A 339-NAME petition has been submitted to Bradford Council urging the local authority not to allow fracking on its land.

In 'No Fracking in Bradford District', campaigners, spearheaded by Councillor Kevin Warnes (Green, Shipley) have also urged Bradford Council to use its powers to discourage private developers from undertaking any fracking-related drilling.

Fracking, or 'hydraulic fracturing', involves forcing out shale gas from rocks under high pressure.

Energy firms must get planning permission from local authority and a permit from the Environment Agency before they can start extraction.

The Bradford petition currently has 247 paper signatures with 92 people signing an e-petition.

Now, the combined petition will be formally considered at Bradford Council's next executive meeting on January 13.

The Government announced it supports the fracking method in 2013, saying it increases our energy security, creates jobs and generates substantial tax revenue.

It also plans to financially reward councils which allow fracking in their area.

A report, compiled by Julian Jackson, Bradford Council's assistant director (planning, transportation and highways), says: "Previous rounds (last in 2008) have not resulted in licence applications in Bradford, however the Bradford district is still open."

The report adds the Council has options on dealing with fracking on council-owned land.

These will be considered on a case-by-case basis, or the Council may decide to adopt a policy of prohibiting its land from being used or disposed of for fracking.

This petition aims to persuade Bradford Council to adopt a robust position opposing 'fracking' in the district, in order to protect natural environment and help to secure sustainable development for our citizens.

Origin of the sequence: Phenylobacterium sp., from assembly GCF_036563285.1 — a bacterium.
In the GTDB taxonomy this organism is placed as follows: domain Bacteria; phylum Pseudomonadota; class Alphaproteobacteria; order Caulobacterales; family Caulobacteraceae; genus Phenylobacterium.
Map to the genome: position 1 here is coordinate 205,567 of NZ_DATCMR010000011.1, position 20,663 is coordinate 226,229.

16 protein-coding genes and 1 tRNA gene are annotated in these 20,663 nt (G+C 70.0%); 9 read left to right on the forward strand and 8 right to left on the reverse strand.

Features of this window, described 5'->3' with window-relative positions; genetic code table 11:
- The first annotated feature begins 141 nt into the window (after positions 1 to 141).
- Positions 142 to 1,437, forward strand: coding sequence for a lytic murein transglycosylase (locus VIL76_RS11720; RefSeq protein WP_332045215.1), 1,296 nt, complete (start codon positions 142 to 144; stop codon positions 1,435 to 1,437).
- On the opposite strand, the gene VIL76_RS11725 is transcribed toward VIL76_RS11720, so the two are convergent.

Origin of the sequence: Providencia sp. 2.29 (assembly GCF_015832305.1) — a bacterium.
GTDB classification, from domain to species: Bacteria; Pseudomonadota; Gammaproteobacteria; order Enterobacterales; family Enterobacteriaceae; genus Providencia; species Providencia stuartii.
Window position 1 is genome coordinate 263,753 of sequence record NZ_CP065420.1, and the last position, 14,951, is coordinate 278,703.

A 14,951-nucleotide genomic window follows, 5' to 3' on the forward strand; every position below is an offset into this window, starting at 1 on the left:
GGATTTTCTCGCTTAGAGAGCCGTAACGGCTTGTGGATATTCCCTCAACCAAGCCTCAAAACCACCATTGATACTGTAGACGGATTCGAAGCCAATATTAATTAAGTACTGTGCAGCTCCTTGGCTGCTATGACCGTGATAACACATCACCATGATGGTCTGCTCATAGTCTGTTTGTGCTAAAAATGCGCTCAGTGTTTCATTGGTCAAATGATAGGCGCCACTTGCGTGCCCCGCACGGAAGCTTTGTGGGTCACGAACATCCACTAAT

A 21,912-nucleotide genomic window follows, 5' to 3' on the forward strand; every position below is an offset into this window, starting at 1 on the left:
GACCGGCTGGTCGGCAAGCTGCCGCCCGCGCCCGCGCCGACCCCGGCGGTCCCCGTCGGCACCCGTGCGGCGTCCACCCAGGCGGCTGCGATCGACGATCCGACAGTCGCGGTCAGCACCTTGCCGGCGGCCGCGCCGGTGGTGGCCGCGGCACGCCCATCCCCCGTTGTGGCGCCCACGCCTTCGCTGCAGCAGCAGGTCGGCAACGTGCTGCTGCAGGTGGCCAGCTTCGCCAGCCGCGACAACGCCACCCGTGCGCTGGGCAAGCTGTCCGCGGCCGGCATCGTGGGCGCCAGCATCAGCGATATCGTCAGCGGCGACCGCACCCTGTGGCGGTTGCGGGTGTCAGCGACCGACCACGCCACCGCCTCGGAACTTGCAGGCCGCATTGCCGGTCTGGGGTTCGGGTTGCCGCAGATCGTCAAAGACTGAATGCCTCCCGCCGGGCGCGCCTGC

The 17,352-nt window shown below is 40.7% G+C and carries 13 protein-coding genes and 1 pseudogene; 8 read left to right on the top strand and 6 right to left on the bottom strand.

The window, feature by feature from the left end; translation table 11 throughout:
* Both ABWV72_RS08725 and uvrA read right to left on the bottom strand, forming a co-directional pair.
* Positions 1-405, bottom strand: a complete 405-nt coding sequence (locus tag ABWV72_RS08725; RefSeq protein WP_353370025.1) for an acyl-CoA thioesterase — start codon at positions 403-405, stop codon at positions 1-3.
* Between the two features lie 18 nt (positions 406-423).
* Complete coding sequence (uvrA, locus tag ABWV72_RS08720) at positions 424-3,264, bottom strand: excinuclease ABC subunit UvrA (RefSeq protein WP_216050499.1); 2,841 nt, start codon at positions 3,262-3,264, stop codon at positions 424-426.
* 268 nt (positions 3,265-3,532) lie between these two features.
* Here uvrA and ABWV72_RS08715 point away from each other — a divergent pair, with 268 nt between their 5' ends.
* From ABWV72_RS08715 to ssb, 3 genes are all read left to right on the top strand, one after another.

Campaigners claim large amounts of water are needed for fracking, which would reduce water supplies in the district.

The online petition says: "We ask Bradford Council to do everything in its power (a) to prevent fracking on Council-owned land and (b) to discourage private developers from undertaking any fracking-related drilling."

Cllr Warnes was unavailable for comment yesterday.

But speaking in February last year, he said: "We'll continue with our efforts to persuade Council colleagues to adopt a clear, definitive approach that rules out any fracking on Council land."

A Bradford Council spokesman said: ”There have been no proven oil or gas resources within the district and we are unaware of any interest in carrying out exploratory work for any form of oil or gas extraction, including fracking.

"However, the Lower Bowland-Hodder Shale Unit covers part of the north of the district which potentially contains shale oil or gas resources, so we cannot discount the possibility of requests to extract oil and gas in the district via hydraulic fracturing (fracking) or other unconventional techniques.

"The report recommends that the executive requests the director of regeneration and culture to seek a joint approach to fracking for the Leeds City Region through the Planning Portfolios Board and the West Yorkshire Combined Authority.”